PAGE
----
The EMA's Executive Director Emer Cooke said the agency's expert committee came to "a clear and scientific conclusion".
"This is a safe and effective vaccine whose benefits in protecting people from Covid-19 hugely outweigh the risks," she said but added that further studies would take place to probe possible links between the injection and rare blood clotting cases.
While millions of doses of the vaccine developed with Oxford University have been administered, small numbers of people have developed blood clots, which prompted countries including the European Union’s three largest nations – Germany, France and Italy – to suspend injections pending the EMA investigation.
The EMA's expert committee was convened at short notice to hold an emergency investigation into the cases of blood clotting.
Cooke said that the vaccine was not associated with an increased risk of thromboembolic events or blood clotting but did add that based on the available evidence "we still cannot rule out definitely a link between these cases and the vaccine."
In the report on its website the EMA said: "The vaccine may be associated with very rare cases of blood clots associated with thrombocytopenia, i.e. low levels of blood platelets (elements in the blood that help it to clot) with or without bleeding, including rare cases of clots in the vessels draining blood from the brain (CVST).
"A causal link with the vaccine is not proven, but is possible and deserves further analysis."
Cooke said the EMA was in favour of "raising awareness of the possible risks of the vaccine and making sure they are included in the product information."
"If it was me I would want to be vaccinated tomorrow but if something happened to me after vaccination I would want to know what to do about it and that's what we're saying today," said Cooke.
Chair of the EMA's vaccine safety committee Dr Sabine Strauss said there was no higher risk of thromboembolic events happening after being vaccinated in fact the risks may be reduced.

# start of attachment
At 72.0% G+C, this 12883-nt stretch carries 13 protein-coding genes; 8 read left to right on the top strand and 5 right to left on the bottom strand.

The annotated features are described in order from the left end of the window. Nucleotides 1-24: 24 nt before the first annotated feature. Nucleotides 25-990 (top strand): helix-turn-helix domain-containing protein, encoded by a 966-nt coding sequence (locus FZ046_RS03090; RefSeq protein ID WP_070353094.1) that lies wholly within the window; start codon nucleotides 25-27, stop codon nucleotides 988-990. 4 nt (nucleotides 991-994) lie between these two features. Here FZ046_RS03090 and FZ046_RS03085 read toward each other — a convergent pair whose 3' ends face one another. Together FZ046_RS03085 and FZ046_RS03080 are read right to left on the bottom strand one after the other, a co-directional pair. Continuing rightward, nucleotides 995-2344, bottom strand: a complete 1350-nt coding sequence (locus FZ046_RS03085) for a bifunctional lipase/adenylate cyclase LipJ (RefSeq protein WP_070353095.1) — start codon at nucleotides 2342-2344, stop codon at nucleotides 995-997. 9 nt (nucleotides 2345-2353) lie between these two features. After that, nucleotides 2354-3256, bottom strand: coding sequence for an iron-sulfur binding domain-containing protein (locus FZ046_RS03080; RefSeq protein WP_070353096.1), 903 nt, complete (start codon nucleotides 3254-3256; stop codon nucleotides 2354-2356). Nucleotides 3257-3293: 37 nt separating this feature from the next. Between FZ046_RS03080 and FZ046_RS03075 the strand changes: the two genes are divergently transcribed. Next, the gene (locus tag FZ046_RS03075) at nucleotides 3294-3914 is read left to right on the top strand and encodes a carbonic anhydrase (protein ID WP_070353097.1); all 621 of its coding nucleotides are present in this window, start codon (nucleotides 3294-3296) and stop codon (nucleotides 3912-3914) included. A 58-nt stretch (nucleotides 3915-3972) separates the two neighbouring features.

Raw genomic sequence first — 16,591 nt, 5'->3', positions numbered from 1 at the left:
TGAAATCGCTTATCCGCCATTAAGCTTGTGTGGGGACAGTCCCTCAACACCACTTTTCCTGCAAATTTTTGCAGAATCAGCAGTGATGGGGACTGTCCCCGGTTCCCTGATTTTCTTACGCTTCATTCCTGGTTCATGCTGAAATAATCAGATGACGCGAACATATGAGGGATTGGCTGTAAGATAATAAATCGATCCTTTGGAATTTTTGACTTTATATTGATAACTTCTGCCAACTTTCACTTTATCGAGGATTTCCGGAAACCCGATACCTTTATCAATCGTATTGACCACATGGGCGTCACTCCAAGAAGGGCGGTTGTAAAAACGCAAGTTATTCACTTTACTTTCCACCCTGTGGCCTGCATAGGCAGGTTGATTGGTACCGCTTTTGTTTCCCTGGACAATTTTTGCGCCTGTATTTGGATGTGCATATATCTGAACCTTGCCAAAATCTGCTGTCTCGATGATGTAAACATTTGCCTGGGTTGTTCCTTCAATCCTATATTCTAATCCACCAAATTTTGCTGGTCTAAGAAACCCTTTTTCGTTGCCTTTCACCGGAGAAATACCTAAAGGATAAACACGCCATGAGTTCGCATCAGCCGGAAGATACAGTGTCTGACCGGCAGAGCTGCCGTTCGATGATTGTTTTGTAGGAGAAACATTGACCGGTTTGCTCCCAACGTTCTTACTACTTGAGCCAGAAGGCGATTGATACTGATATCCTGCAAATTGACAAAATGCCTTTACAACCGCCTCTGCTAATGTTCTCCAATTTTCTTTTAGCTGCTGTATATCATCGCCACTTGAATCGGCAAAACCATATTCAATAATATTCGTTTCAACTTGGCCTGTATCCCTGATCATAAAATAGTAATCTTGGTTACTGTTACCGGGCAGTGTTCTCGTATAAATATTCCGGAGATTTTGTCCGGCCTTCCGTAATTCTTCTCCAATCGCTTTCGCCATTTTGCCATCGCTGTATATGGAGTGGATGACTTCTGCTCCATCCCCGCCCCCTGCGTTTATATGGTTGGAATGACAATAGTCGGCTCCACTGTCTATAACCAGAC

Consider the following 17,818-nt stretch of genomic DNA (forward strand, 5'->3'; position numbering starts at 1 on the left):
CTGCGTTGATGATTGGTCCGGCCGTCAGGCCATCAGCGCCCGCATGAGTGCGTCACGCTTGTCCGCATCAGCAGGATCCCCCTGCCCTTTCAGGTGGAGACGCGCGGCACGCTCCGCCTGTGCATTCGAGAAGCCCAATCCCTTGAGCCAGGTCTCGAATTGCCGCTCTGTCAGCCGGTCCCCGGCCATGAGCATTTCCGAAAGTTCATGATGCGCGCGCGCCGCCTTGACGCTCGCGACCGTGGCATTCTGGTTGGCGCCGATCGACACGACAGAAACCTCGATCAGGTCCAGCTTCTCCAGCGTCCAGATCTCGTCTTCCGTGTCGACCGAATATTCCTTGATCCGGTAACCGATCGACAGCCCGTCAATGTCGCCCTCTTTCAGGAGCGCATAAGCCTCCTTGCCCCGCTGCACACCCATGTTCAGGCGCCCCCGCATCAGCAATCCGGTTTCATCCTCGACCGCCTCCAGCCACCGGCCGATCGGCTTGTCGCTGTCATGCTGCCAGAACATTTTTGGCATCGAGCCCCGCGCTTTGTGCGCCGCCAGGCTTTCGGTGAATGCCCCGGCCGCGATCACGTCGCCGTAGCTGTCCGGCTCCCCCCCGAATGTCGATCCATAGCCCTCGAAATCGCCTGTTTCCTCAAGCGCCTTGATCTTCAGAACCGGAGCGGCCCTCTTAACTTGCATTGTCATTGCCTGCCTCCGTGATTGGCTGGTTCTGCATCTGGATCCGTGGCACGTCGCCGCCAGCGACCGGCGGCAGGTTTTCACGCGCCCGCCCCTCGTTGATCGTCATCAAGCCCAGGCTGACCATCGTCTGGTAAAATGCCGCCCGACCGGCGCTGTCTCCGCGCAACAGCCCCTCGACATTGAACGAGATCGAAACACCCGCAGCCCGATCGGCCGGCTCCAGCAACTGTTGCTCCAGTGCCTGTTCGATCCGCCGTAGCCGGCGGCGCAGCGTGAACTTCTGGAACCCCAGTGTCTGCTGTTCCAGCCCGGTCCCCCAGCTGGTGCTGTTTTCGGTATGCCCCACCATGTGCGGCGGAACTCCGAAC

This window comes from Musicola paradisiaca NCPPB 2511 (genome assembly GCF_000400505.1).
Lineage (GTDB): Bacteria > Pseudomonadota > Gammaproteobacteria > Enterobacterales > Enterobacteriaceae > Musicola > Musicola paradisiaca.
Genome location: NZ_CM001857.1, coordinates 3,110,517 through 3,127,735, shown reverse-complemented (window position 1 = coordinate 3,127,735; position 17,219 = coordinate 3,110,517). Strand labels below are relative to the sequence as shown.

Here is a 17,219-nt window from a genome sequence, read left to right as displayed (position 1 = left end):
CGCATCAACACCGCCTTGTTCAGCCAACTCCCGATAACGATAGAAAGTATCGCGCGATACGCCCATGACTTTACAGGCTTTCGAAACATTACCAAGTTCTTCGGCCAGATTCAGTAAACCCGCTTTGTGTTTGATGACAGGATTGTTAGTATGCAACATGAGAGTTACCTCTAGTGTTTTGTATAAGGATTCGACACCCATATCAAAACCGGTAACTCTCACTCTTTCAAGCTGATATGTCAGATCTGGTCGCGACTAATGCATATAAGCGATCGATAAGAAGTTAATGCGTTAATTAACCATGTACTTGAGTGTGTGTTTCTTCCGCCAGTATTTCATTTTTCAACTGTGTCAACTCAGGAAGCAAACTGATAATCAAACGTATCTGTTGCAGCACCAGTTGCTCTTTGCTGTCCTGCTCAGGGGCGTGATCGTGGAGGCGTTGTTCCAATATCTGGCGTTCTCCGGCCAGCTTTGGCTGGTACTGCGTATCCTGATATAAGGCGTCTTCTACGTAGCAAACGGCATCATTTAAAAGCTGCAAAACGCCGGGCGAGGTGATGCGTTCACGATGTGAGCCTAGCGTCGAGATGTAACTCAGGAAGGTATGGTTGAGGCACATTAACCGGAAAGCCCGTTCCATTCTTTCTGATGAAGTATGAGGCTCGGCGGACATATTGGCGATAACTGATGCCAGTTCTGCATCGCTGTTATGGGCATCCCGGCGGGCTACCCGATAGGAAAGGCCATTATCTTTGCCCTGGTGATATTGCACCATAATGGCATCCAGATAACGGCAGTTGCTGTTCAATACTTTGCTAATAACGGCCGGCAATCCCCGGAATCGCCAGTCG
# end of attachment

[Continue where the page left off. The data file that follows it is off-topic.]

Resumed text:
The EMA will carry out further studies into the vaccine. Those EU countries who paused the rollout of the AstraZeneca vaccine will not have decide whether to continue the injections after the EMA's conclusions.
'We have found the cause'
Earlier on Thursday, a group of health experts at Oslo University Hospital concluded that the blood clots in three health workers who took the AstraZeneca vaccine were triggered by an immune system response.
Three health care workers under the age of 50 were admitted to hospital with severe blood clots after taking the vaccine. One of the three later died of a brain haemorrhage.
“We have found the cause. There is nothing but the vaccine that can explain the immune reaction that occurred,” Pål Andre Holme, professor and chief physician at Oslo University Hospital told newspaper VG.
Holme led a team that worked round the clock to find out why the health workers were admitted to hospital with blood clots after taking the vaccine.
Asked about whether the EMA had taken into account the conclusions of Oslo University the agency's Dr Sabine Straus said committee had taken into account the cases in Norway but had not looked at the report from Norwegian health officials in Oslo.
The World Health Organization on Thursday renewed a call for countries to continue the use of AstraZeneca's
Covid-19 vaccine, shortly before expected assessments by EU and UN agencies.
The WHO's Global Advisory Committee on Vaccine Safety (GACVS) -- created in 1999 to address safety issues related to vaccines of potential global importance -- is due to publish the conclusions of its assessment of the safety of AstraZeneca's vaccine on Friday.
But as of now, "the benefits of the AstraZeneca vaccine far outweigh its risks and its use should continue, to save lives," the WHO's regional director for Europe Hans Kluge told a press conference.
"In vaccination campaigns, it is routine to signal potential adverse events. This does not necessarily mean that the events are linked to the vaccination," Kluge said
AstraZeneca billed as vaccine of choice
In Britain, which has administered more than 11 million AstraZeneca doses, experts see no evidence of more frequent blood clots among the inoculated.
Prime Minister Boris Johnson wrote in The Times newspaper that the shot “is safe and works extremely well”.
More than 382 million doses of Covid vaccines have been administered globally, the vast majority in wealthier countries while many poorer nations have yet to receive a single dose.
AstraZeneca’s shot, among the cheapest available, was billed as the vaccine of choice for poorer nations and the clot reports have had an impact beyond Europe.
Other countries that halted or delayed the rollout include Indonesia, Venezuela, Denmark, Norway, the Netherlands, Cyprus, Lithuania, Luxembourg and Sweden.
The pandemic spurred unprecedented efforts to develop vaccines, with a number of successful options now available.
Rollouts have been hampered by export controls, bitter diplomatic disputes and production issues – in addition to the AstraZeneca suspension.
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